|The Velveteen Rabbit asked "what is REAL." We need to ask|
ourselves what foods we purchase and consume are actually REAL!
"What is REAL?" asked the (toy Velveteen) Rabbit one day. . .
"Real isn't how you are made," said the Skin Horse.
"It's a thing that happens to you. When a child loves
you for a long, long time, not just to play with, but
REALLY loves you, then you become Real. . .
"It doesn't happen all at once," said the Skin Horse.
"You become. It takes a long time. . .Generally, by the time you are Real, most of your hair has been loved off, and your eyes drop out and you get loose in the joints and very shabby. But these things don't matter at all, because once you are Real you can't be ugly, except to people who don't understand."
If you are not familiar with it, or just want to get reacquainted with these lovable critters, click here. (But please return to this site when you are finished)
As Dave and I have begun eating healthier (and already feeling better as a result) we are doing quite a bit of research and what we are learning is pretty shocking. Much of what we are buying at fast-food places and restaurants is NOT real food. The same goes for the food you eat at home if most of it is bought already prepared, rather than being cooked from "scratch." These processed foods are what author Michael Pollan refers to as
“edible food-like substances” —
no longer the products of nature but of food science.'"
What is REAL? is what we need to discover. Most processed foods that fill the grocery shelves today are manufactured!!!
Manufactured foods started appearing following World War II. And, unfortunately like so much of our "progress," what starts out as a great thing quickly becomes not so great.
Packaged foods are made in a plant --- even if they originated as a plant. They are so highly processed that most of their original goodness---the nutrients---have been depleted and replaced with many preservatives and other ingredients (can't call these food either). In the many stages of processing, even their flavors have been eliminated....and then replaced. It was sad to discover that a product's flavor comes not from nature and not even from test kitchens, but from closely guarded laboratories---and scary to learn that both "natural" and artificial flavors are created in the same laboratories where basically their only differences are "technical."
Reality in our food production is stranger than fiction ---- and many times scarier than a horror story.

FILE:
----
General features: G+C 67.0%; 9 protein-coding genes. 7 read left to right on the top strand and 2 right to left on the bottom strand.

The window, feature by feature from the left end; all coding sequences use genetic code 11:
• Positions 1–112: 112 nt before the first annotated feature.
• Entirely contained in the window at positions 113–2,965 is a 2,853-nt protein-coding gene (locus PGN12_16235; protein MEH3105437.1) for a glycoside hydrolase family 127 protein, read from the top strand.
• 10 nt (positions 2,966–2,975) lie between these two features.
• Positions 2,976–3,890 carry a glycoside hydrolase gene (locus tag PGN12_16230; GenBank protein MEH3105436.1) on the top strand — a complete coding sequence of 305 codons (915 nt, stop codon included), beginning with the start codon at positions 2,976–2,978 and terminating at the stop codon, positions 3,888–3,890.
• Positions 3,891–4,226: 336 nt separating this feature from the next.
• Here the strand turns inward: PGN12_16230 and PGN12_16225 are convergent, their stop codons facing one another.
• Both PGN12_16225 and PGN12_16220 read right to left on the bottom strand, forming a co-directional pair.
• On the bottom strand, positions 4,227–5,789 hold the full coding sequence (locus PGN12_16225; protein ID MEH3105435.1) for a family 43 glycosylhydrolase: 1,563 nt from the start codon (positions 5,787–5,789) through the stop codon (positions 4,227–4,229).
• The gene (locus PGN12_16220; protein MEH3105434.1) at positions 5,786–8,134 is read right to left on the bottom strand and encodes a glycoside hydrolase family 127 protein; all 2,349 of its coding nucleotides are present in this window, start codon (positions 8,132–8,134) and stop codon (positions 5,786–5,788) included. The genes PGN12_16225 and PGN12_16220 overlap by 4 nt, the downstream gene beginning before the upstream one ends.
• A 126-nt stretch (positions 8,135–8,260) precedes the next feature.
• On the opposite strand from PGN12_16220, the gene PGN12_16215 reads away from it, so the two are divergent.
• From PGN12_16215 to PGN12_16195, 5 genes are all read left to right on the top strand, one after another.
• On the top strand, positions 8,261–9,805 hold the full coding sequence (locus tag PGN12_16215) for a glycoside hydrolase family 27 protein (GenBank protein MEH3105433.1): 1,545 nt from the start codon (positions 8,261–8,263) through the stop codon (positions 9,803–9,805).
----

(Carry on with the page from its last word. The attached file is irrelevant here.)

I have posted previously on a few of these edible food-like substances and feel the need to share, and continue to share, what we are learning.
McDonald's Chicken Nuggets - http://thecreativecheapskate.blogspot.com/2012_05_27_archive.html
Burger Kings Strawberry Milk Shake-
and from an older post from when my blog first started: I LOVE to READ posted under Notes to Mom
“Twinkie, Deconstructed” by Steve Ettlinger, an interesting and easy read --- “a fascinating exploration into the curious world of packaged foods. . . takes us from phosphate mines in Idaho to cornfields in Iowa, from gypsum mines in Oklahoma to oil fields in China, to demystify some of American’s most common processed food ingredients—where they came from, how they are made, how they are used—and why. Beginning at the source (hint: the ingredients are often more closely linked to rocks and petroleum than any of the four food groups), Ettlinger reveals how each Twinkie ingredient goes through the process of being crushed, baked, fermented, refined, and /or reacted into a totally unrecognizable goo or powder with a strange name—all for the sake of creating a simple snack cake.”
If this makes you want to boycott commercial Twinkies but still crave them, go to your search engine and type in “twinkie recipe.” There are several. The filling I use is from my recipe for Ho Ho cake — a copy cat of another multi- (mostly unnecessary) ingredient snack cake.
1 cup milk
3 T cornstarch
1 cup sugar
½ cup margarine (1 cube)
½ cup shortening
1/4 tsp salt
1 tsp vanilla
Combine milk and cornstarch and cook until creamy, stirring constantly. In separate bowl, beat sugar, margarine, shortening, salt and vanilla until creamy. Combine the two mixtures, beating until fluffy.
"Food Rules: An eater's manual" by Michael Pollan is a tiny book that adds a little wit to its wisdom with suggestions such as "don't eat anything your great grandma wouldn't eat, avoid foods containing ingredients that no ordinary human would keep in the pantry, and avoid food products containing ingredients that a third-grader cannot pronounce." + 61 more ways to healthier eating.
"The U.S. Food and Drug Administration has a list of approximately 700 food additives which they label "generally recognized as safe (GRAS), many of which have not undergone any testing!
"Congress further defines a safe additive as one about which there is "reasonable certainty that no harm will result from use." Some substances that are found to be harmful to people or animals may be allowed, but only at the level of 1/1ooth of the amount that is considered harmful.
"In the United States more than 3,000 substances can be added to foods for the purposes of preservation, coloring, texture, flavor and more. It's this stuff that makes a 100-calorie cup of yogurt taste like key lime pie or enables a cream-filled cake to remain edible for decades. "
excerpted from Skinny Chicks Eat Real Food by Christine Avanti, certified clinical and sports nutritionist
Why the warning about food additives?
Again, as stated above many of them are poorly tested and possibly dangerous... Some might come from tar or petroleum or other materials humans are not designed to ingest. Some are even mined.
I keep wondering WHO would even come up with the idea of, and HOW these non-food items even got in our food products?
WHY is not one of the questions --- the answer to that is simple:
$ Pure greed $